NEW YORK — Emerging brands exhibiting at the Summer Fancy Food Show are reimagining grocery staples, from peanut butter to trail mix to chocolate chip cookies, tapping into consumer demand for global flavors and allergen-free formulations.

The annual event, held June 25-27 in New York, highlighted concepts from up-and-coming companies, including those partnering with incubators and accelerators to develop and scale innovative offerings.

“The Fancy Food Shows were created to help facilitate the growth of the specialty food industry, and they are the premiere destination for those who want to see, taste, and experience the incredible breadth of specialty products available today,” said Bill Lynch, president of the Specialty Food Association, New York. “Specialty food and beverage makers are innovators and trendsetters, and that was on full display during this year’s Summer Fancy Food Show."

Here are five standout startups exhibiting at the Summer Fancy Food Show.

1. Mixed Up

Mixed Up is a family-owned, Colchester, Vt.-based brand of spreads formulated with a blend of nuts and seeds. Among its offerings are Mud Season, with almonds and cashews, cacao nibs, maple sugar, ground coffee, sea salt and vanilla bean; Maple Creamee, with cashews and pecans, maple sugar, sea salt and vanilla bean; and Coconut Flurry, with cashews and pecans, unsweetened coconut, cacao butter and sea salt. Products are available in specialty food stores throughout New England.

“My father and I founded Mixed Up when we realized the potential of using simple, high-quality ingredients in a thoughtful way,” said Kent Arnold, co-founder. “We take pride in offering our customers a diverse range of flavors and textures that excite their palates. Our products stand out from others on the market because we are dedicated to delivering a unique food experience with honest ingredients.”

The latest addition to the lineup is Everyday Seed Butter, featuring sunflower seeds, pepitas, vanilla and coconut sugar.

“Until now, we’ve been focused on producing nut butter, but recognized the opportunity to introduce a seed butter to appeal to those with sensitivities to nuts,” Mr. Arnold said. “Plus, it’s a natural expansion — great on bananas, in oatmeal, or straight from the jar.”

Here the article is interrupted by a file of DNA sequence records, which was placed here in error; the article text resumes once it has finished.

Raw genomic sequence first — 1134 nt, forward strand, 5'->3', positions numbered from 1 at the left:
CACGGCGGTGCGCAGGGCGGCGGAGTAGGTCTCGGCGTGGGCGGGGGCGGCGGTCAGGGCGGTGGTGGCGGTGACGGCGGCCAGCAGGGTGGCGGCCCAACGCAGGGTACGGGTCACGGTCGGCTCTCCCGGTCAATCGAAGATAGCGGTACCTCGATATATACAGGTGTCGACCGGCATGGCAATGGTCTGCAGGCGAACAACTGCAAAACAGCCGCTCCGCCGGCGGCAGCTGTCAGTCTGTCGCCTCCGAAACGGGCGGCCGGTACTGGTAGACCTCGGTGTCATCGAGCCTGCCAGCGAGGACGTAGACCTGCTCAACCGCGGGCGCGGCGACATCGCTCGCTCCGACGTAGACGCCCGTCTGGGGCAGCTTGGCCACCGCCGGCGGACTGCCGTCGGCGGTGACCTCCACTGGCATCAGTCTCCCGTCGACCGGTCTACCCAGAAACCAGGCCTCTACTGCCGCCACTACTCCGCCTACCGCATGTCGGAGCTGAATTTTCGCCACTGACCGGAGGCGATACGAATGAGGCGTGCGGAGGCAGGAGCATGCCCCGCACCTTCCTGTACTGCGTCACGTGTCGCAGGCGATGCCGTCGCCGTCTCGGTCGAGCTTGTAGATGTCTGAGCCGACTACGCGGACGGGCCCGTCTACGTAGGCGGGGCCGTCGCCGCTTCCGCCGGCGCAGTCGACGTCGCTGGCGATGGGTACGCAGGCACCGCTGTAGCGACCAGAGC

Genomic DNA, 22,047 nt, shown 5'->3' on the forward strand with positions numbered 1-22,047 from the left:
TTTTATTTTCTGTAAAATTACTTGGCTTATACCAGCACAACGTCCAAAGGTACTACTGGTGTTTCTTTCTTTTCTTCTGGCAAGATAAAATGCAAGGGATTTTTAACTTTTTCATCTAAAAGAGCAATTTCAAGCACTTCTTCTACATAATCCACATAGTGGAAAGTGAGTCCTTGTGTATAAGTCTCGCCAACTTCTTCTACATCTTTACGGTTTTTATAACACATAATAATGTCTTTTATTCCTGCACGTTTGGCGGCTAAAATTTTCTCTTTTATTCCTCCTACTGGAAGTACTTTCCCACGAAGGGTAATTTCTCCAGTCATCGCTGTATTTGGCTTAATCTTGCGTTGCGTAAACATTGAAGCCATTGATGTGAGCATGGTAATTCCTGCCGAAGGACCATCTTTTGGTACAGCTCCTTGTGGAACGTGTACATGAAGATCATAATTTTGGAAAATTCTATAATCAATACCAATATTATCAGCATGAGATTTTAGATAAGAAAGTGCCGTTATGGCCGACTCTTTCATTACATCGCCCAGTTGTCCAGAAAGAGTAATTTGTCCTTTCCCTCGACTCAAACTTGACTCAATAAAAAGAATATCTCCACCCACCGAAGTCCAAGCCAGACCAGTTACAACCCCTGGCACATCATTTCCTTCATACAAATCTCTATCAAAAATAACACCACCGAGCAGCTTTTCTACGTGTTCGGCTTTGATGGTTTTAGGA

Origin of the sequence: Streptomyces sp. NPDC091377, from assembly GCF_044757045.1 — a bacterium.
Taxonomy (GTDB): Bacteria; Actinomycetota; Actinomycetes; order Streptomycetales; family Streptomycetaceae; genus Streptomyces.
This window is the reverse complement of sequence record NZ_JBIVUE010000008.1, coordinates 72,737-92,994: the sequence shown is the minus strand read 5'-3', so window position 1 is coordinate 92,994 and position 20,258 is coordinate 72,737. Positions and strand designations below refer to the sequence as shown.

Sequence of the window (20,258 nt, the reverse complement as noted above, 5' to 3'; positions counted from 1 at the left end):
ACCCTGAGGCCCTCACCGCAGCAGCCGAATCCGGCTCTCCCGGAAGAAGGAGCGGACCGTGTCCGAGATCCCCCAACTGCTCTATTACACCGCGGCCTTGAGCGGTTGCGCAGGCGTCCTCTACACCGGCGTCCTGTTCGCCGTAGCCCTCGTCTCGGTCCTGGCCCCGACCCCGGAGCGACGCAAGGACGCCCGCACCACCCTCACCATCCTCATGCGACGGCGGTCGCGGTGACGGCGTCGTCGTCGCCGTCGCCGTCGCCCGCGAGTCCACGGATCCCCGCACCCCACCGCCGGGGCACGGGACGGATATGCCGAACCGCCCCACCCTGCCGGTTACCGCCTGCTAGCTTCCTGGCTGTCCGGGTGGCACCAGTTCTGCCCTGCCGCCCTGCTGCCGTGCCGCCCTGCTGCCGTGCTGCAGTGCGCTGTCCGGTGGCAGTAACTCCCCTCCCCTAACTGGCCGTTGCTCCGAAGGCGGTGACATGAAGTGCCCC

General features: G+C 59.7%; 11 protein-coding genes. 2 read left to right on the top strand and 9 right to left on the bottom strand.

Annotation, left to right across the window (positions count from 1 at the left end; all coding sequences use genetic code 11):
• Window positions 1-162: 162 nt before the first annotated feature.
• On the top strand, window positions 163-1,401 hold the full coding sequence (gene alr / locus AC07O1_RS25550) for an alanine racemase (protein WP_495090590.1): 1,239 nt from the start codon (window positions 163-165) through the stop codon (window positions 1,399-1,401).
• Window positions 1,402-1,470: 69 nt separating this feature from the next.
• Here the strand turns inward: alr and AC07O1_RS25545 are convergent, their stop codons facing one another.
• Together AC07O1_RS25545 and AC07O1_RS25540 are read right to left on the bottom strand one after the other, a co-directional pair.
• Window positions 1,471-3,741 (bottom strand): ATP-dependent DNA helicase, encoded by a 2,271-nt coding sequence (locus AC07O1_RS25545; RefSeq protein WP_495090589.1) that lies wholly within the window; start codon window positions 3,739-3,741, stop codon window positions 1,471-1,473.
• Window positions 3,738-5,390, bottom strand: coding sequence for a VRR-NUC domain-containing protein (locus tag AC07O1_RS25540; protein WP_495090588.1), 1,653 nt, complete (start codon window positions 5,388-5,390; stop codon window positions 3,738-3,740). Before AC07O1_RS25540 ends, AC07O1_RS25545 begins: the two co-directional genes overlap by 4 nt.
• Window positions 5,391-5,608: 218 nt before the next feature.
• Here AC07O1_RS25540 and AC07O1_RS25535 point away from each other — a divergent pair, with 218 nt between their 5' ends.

2. Foodberry

Foodberry, a Boston startup, has created edible, plant-based coatings inspired by fruit skins and peels to wrap moisture-rich foods such as ice cream or hummus. Using patented technology developed in labs at Harvard University and Massachusetts Institute of Technology, Foodberry is collaborating with major food brands to create fresh snacks that may be sold in biodegradable packaging. Concepts showcased at the Summer Fancy Food Show included peanut butter in a raspberry coating and yogurt in a blueberry shell.

3. Growee Foods

Growee Foods, Atlanta, presented its newly rebranded collection of plant-based dips and spreads featuring flavors inspired by founder Aman Blana’s Indian heritage. Products include spiced mango, curry zucchini and red pepper, available in specialty grocery stores across the East Coast. Recipes contain locally sourced fruits and vegetables, sunflower seeds, sunflower oil, apple cider vinegar, curry powder and raw cane sugar.

“I was tired of eating indulgent snacks that were marketed as better-for-you but ironically had an unrecognizable ingredient list,” Mr. Blana said. “As a brand we aim bring fresh clean label products in a category that has mostly been overlooked when it came to simplicity of ingredients and nutrition.”

4. Nomad Mix

Nomad Mix is a Portland, Ore.-based maker of savory trail mix combining unexpected ingredients. The Meadow mix contains almonds, cashews, beet chips, apricots and berries, sweetened with honey and dusted with basil, cocoa and coffee. The Forest mix has mushroom jerky, carrot chips, walnuts, apple and tarragon. The Harvest mix includes sweet pickle chips, hemp seeds, bee pollen, persimmon, pear, white pepper and hazelnut. The Tide Pool mix has shiitake mushrooms, pistachio, pine nuts, mango, goji berries, cracked ginger, mirin and toasted nori. The Dune mix blends toasted corn, peanuts, Brazil nuts, tart sour cherry, banana chips, pineapple, cilantro, spices and honey.

Dissatisfied by conventional trail mix, founder Aiyesha Christian drew inspiration from outdoor adventures in the Pacific Northwest to concoct the snack clusters and donates a percentage of profits to organizations focusing on protecting and rejuvenating communities and environments.

5. Nowhere Bakery

Nowhere Bakery, Los Angeles, offers a line of allergy-friendly cookies, brownies and dessert bars featuring ingredients such as almond butter, organic cassava flour, organic dark chocolate chips and coconut sugar. The products are free from dairy, eggs, grains and soy and sold online at and in cafes and specialty grocers throughout the Southern Pacific region. The startup, owned and operated by married co-founders Saphira and Maurizio Rasti, seeks to expand its footprint beyond the West Coast.

“We envision Nowhere as more than just a bakery,” Ms. Rasti said. “We’re building a brand that understands true quality as a reflection of inclusivity. Our approach to innovation starts with our belief that everyone should be able to enjoy a delicious dessert without fear over how their body will react, and without sacrificing taste.”